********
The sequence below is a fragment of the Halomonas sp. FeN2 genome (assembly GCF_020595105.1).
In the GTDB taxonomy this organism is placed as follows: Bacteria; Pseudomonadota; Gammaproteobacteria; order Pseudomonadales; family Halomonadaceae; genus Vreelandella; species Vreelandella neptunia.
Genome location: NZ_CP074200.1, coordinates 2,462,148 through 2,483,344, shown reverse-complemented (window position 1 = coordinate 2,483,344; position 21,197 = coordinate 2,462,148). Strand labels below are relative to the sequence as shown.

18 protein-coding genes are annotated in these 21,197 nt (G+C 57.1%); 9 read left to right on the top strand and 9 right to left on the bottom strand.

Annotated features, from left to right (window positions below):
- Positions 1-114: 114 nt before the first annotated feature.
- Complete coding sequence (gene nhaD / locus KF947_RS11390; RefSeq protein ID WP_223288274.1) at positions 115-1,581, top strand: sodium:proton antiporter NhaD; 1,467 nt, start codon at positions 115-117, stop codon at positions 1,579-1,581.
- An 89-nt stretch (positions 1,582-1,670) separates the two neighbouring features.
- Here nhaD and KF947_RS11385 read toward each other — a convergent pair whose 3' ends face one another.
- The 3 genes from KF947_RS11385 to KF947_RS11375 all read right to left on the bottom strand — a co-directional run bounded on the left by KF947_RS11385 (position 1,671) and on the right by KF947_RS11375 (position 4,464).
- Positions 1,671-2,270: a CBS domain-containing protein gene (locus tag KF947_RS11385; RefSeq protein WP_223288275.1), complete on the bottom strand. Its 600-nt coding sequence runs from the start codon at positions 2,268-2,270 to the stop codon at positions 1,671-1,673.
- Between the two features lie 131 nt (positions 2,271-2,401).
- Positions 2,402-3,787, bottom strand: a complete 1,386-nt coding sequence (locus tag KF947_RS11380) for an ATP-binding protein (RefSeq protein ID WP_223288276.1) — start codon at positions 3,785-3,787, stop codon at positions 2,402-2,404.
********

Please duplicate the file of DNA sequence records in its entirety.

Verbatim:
The sequence below is a fragment of the Halomonas sp. FeN2 genome (assembly GCF_020595105.1).
In the GTDB taxonomy this organism is placed as follows: Bacteria; Pseudomonadota; Gammaproteobacteria; order Pseudomonadales; family Halomonadaceae; genus Vreelandella; species Vreelandella neptunia.
Genome location: NZ_CP074200.1, coordinates 2,462,148 through 2,483,344, shown reverse-complemented (window position 1 = coordinate 2,483,344; position 21,197 = coordinate 2,462,148). Strand labels below are relative to the sequence as shown.

18 protein-coding genes are annotated in these 21,197 nt (G+C 57.1%); 9 read left to right on the top strand and 9 right to left on the bottom strand.

Annotated features, from left to right (window positions below):
- Positions 1-114: 114 nt before the first annotated feature.
- Complete coding sequence (gene nhaD / locus KF947_RS11390; RefSeq protein ID WP_223288274.1) at positions 115-1,581, top strand: sodium:proton antiporter NhaD; 1,467 nt, start codon at positions 115-117, stop codon at positions 1,579-1,581.
- An 89-nt stretch (positions 1,582-1,670) separates the two neighbouring features.
- Here nhaD and KF947_RS11385 read toward each other — a convergent pair whose 3' ends face one another.
- The 3 genes from KF947_RS11385 to KF947_RS11375 all read right to left on the bottom strand — a co-directional run bounded on the left by KF947_RS11385 (position 1,671) and on the right by KF947_RS11375 (position 4,464).
- Positions 1,671-2,270: a CBS domain-containing protein gene (locus tag KF947_RS11385; RefSeq protein WP_223288275.1), complete on the bottom strand. Its 600-nt coding sequence runs from the start codon at positions 2,268-2,270 to the stop codon at positions 1,671-1,673.
- Between the two features lie 131 nt (positions 2,271-2,401).
- Positions 2,402-3,787, bottom strand: a complete 1,386-nt coding sequence (locus tag KF947_RS11380) for an ATP-binding protein (RefSeq protein ID WP_223288276.1) — start codon at positions 3,785-3,787, stop codon at positions 2,402-2,404.